Who is going to decide how we travel around our cities - Californian tech giants or local transport businesses?
On Tech Tent we hear from the UK firm helping local taxi operators take the fight to Uber and from an American scooter firm trying to change the law in Britain.
I took a trip to Manchester this week and leaving the station, I had a number of options to get to my destination in Cheadle, on the outskirts of the city.
I could have grabbed a cab from the station rank or used the ubiquitous Uber - but instead I downloaded an app called Streetcars.
This enabled me to order a minicab from the local firm of that name and it deposited me at the headquarters of Autocab - the company that built the app for Streetcars and about 500 other local taxi firms across the UK.
Autocab has built the iGo network, which means that you can download the app in Manchester and use it with a local cab firm in Nottingham or Southampton or Bristol, too.
The company's chief executive, Safa Alkateb, says it deals with the competitive advantage Uber has had until now over local firms:
"Uber can tell you, 'Download my app and you can use it in 20 cities, or wherever you go'," he explains. "In the past, these local taxi firms had no way of doing that."
The problem, though, is that Uber is now very well known among the kind of people who use apps, certainly compared with the likes of Manchester's Streetcars, although Alkateb says we should not underestimate the power of local brands.
Autocab has been providing various services to cab firms for 20 years and was developing apps back before Uber got off the ground.
So I put to the CEO the obvious question: why wasn't this Manchester firm heading for a $120bn (£92bn) IPO and global domination and not the start-up born in San Francisco?
Safa Alkateb, who spent a career in Silicon Valley before coming home to run Autocab, had a simple answer - money.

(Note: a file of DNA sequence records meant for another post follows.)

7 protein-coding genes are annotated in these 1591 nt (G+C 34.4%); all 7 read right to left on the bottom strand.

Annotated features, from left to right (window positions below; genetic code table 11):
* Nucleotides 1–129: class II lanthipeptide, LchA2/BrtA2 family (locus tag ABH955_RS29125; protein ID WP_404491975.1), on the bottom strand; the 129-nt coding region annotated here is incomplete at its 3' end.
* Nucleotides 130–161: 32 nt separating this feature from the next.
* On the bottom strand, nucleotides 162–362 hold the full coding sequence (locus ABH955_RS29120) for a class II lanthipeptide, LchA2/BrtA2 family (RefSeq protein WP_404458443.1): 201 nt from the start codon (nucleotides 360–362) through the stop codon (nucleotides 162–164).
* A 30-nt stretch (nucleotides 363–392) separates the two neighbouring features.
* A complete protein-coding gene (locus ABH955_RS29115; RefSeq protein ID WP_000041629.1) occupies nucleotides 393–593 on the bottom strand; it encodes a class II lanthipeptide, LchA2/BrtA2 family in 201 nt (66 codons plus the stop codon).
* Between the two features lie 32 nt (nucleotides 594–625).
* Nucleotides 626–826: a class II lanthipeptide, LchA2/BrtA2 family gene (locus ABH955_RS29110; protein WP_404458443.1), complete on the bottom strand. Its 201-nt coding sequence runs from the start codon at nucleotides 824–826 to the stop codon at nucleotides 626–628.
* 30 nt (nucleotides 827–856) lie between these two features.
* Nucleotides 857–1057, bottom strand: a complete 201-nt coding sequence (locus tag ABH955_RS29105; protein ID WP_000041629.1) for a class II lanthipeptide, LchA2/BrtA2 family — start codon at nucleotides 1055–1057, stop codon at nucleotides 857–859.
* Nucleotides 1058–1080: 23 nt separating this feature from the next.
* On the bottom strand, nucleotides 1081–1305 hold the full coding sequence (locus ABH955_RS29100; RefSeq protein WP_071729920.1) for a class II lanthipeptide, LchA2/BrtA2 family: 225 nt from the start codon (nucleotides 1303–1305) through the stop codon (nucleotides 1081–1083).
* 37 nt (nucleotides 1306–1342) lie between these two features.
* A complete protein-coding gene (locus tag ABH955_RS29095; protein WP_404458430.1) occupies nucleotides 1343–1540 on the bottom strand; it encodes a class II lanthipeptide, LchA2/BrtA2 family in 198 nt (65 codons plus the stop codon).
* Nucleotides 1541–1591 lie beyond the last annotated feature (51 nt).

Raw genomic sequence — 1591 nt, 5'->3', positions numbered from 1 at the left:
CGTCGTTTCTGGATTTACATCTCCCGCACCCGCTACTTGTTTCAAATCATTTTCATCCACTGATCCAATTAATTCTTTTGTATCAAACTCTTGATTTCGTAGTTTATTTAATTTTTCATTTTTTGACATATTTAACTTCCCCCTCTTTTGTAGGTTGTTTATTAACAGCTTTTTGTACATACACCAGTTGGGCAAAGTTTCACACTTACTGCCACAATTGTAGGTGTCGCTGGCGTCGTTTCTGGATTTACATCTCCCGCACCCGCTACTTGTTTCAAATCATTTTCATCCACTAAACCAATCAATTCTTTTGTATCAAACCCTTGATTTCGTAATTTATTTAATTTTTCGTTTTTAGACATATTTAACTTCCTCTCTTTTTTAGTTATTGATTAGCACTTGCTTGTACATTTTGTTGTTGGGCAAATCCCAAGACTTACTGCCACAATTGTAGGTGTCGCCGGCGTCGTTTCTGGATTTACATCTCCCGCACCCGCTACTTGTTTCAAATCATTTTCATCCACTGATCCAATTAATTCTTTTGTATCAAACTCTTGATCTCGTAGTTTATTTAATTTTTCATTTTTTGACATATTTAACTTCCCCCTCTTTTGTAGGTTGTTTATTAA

"Tens of others had technology just as good as Uber that never went anywhere. The difference is Uber has been heavily financed by Wall Street and they've raised more than $13bn. We didn't have the same access to capital."
He says building Uber's app might have cost something like $30m but the rest of its huge pile of cash has gone on subsidising rides, offering discounts, effectively buying up the market.
This week another Californian company with plenty of money behind it arrived in the UK, determined to shake things up.
The electric scooter rental firm, Bird, has raised $300m at a reported valuation of $2bn and has launched its service across the United States and in a handful of European cities.
UK law does not allow this kind of scooter either on public streets or pavements but Bird has launched a pilot service in London on the private paths of the capital's Queen Elizabeth Olympic Park.
When I say "pilot service", it is more of a campaigning tool, designed to get UK regulators and politicians to change the rules. But unlike Uber with its early "move fast and break things" approach, which saw it clash with local regulators, Bird wants to play nice.
"In Europe, every single city we've launched in we've worked hand-in-glove with government and local councils to make sure we launch with their approval," Richard Corbett, Bird's UK and Nordic chief, tells us.
As for buying up the market, he denies that this is the plan. "Gone are the days where you could just throw lots of money at it and flood the market," he says.
Unlike when Uber arrived on the scene, there is plenty of competition in cities where Bird operates, not just from other American firms, such as Lime, but from local operators.
What they all still have to prove is that hopping on a scooter and tussling with other traffic on busy city streets is a prospect that really adds up to a multibillion-dollar market.